The transition from first to second year at university is often fraught with upheaval. Most students will be moving into a house with friends (Enjoying your trip? learn more here). They will be taking on the burden of paying expenses for the first time, rather than living in halls with strangers.
We’ve put up our 5 top ideas to help explain the primary bill-related considerations you should make when moving in.
1. Do you have any bills to pay?
Utility bills cover the essential services that keep your student residence running. You usually pay them in monthly installments. The following are the primary services:
- a power source (and, in some homes, gas)
- a television license
It’s critical to get your broadband set up before you move in. Installing it can take two to three weeks, especially during the hectic period when everyone is moving into new student homes.
2. What to do when you first arrive at your new home
You’ll need to figure out who provides your electricity and have all of your housemates registered with them quickly. Setting up a dual-fuel tariff with one energy supplier is often more cost-effective if your home also has a gas connection. Note, not all homes do.
Reading your gas and electricity meters should be your first task when you move home. On the day you get your keys, take a picture of them. You don’t want to be responsible for the energy used by the previous tenants.
You will locate the gas and electricity meters frequently outside the home, in the cellar, or basement. Numerals should be written from left to right, ignoring any red numbers or dials. You’ll need to report these readings to your energy provider to ensure that they only charge for the electricity you consume.
It’s critical that you don’t put off paying your expenses and that you do it as soon as possible. They aren’t going away, so get organized as quickly as possible.
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3. Locate suitable service providers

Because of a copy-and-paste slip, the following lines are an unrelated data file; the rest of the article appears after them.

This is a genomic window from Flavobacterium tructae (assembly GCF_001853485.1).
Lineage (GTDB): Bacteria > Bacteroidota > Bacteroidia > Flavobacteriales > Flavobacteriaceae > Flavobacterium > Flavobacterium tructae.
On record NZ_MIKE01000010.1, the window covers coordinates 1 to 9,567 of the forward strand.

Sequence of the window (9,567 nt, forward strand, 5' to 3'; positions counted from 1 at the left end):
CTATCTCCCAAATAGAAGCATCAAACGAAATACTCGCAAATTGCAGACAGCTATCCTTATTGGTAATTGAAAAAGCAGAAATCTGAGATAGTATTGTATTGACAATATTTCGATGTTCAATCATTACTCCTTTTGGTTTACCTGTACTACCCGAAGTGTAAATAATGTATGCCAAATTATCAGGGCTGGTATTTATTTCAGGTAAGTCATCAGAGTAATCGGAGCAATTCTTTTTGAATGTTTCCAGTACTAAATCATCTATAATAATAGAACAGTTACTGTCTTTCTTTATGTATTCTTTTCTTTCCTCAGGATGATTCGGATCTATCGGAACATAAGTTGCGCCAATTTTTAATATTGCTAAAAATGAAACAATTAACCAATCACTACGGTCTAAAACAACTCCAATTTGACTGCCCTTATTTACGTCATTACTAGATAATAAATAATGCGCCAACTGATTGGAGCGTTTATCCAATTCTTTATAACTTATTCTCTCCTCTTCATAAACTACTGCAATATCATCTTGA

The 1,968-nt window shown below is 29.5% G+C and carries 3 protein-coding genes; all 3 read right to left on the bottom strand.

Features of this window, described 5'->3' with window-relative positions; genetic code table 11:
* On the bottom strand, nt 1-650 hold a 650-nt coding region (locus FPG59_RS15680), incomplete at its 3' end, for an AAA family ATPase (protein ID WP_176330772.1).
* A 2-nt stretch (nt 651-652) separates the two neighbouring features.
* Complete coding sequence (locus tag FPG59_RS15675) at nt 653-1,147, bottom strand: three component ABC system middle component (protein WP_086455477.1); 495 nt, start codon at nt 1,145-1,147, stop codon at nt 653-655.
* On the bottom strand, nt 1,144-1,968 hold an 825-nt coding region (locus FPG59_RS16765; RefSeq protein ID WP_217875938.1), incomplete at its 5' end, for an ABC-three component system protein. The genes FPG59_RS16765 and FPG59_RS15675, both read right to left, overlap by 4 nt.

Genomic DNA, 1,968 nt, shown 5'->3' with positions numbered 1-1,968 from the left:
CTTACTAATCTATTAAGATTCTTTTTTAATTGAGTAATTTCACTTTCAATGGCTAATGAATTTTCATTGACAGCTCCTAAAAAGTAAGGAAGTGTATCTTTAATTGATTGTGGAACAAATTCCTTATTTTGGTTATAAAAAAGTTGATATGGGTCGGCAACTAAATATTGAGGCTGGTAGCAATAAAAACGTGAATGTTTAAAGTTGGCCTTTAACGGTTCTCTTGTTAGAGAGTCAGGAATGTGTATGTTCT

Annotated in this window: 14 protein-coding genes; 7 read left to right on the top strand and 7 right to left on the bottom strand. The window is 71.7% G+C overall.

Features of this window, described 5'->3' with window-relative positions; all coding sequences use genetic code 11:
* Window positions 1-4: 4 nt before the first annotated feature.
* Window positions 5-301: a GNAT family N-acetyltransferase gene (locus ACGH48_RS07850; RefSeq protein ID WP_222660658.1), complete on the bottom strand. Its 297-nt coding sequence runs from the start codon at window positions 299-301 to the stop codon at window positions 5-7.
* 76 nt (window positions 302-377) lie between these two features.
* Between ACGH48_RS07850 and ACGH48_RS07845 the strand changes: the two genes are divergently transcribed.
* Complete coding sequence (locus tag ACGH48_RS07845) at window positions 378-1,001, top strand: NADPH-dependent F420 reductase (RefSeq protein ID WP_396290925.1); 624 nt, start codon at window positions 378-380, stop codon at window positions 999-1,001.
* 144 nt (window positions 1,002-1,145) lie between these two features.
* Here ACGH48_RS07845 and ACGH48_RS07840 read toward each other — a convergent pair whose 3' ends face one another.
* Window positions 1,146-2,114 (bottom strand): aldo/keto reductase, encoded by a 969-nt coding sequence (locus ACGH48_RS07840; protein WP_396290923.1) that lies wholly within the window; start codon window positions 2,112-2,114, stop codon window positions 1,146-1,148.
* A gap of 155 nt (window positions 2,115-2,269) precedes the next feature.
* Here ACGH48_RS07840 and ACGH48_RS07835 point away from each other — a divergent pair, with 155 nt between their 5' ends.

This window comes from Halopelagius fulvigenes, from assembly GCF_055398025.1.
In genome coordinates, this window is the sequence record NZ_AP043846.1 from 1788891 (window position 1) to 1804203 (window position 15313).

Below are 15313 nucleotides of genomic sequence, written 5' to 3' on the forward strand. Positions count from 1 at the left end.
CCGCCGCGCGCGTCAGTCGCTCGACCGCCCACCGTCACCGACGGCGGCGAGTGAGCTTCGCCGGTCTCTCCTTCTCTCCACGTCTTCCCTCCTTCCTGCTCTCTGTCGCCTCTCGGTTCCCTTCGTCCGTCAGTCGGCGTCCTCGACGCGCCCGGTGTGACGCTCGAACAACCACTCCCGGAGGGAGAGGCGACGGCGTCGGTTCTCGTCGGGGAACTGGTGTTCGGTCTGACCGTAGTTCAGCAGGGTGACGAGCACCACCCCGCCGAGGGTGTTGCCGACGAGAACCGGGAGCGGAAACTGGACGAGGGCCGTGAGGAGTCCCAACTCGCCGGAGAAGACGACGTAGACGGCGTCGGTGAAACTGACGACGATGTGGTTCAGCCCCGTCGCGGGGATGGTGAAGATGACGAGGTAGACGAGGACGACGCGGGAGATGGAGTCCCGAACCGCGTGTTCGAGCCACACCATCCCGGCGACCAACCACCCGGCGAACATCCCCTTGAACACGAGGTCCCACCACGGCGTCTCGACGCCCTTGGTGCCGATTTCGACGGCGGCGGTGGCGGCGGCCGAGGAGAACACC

When it comes to choosing providers and tariffs, you’ll want to look into which are more cost-effective in the long term. The best method to find the best student housing option is to use comparison sites.
When it comes to bills, be wary of low-cost offers. You’ll almost certainly be underpaying every month, only to get a hefty bill at the end of the year.
You should avoid long contracts and departure fees. At first, most incredible bargains may appear inexpensive, but they may lock you in for 18–24 months. Make sure you understand the early cancellation and leave fees if you’re only staying for 9–12 months.
4. How to responsibly pay shared bills
According to research, it’s vital to set up a strategy to ensure that you pay all your payments on time. The estimation is that 12.8 percent of people between 18 and 24 don’t know how much their bills cost. This is because someone else is paying the bills.
Setting up a joint account ensures that everyone is aware of any charges. However, if one account holder has a poor credit history, it may impact the credit ratings of all other account holders. If the account becomes overdrawn, it will have a negative influence on everyone’s credit score. This makes it challenging to obtain a mortgage, a car, or even a cell phone contract.
Don’t just put your name on the bills. If your housemates don’t pay you, the account will be in your name, and you will be responsible for the payment. If you’re having trouble paying your bills for the first time, consider renting an all-inclusive home or using a bill-splitting service.
Bill-splitting businesses combine all payments into a single monthly fee for each tenant. This ensures that everyone pays the exact amount. No one has to cope with the burden of pursuing their friends for money every month. However, you must ensure that you have sufficient funds in your budget to afford the cost of this service.
5. What are the costs of bills?
According to reports, broadband costs £16.90 a month on average; however, prices vary depending on the package selected.
A color TV license costs £12.50 per month (£150.50 per year) if you watch BBC iPlayer online or utilize basic or Freeview stations. However, you may be eligible for a partial refund for the months you are not residing in the home as a student.
If you have any leftover cash, you may pay for a monthly TV subscription bundle, which starts at roughly £20.
Water and sewerage costs vary by region, but the average monthly cost is estimated to be £33 (£405 per year). The monthly rental fee usually includes the water bills.
The majority of students are eligible for maintenance loans and grants. However, not everyone will meet the criteria. According to the National Student Money Survey 2017, the average monthly maintenance payment falls short of the amount suggested for student living expenditures. It falls short by up to £221.
If you are into fitness and want a place with the best treadmill, look for a gym that offers student discounts. You could get a gym that offers as low as $10. This is all dependent on your location, of course.
Shorter showers and a greater reliance on sweaters and blankets to remain warm can save money on expenses. If you’re overheated, don’t open the windows; instead, turn off the heat if you have it. Consider what you’ll get the most usage out of and what you can afford.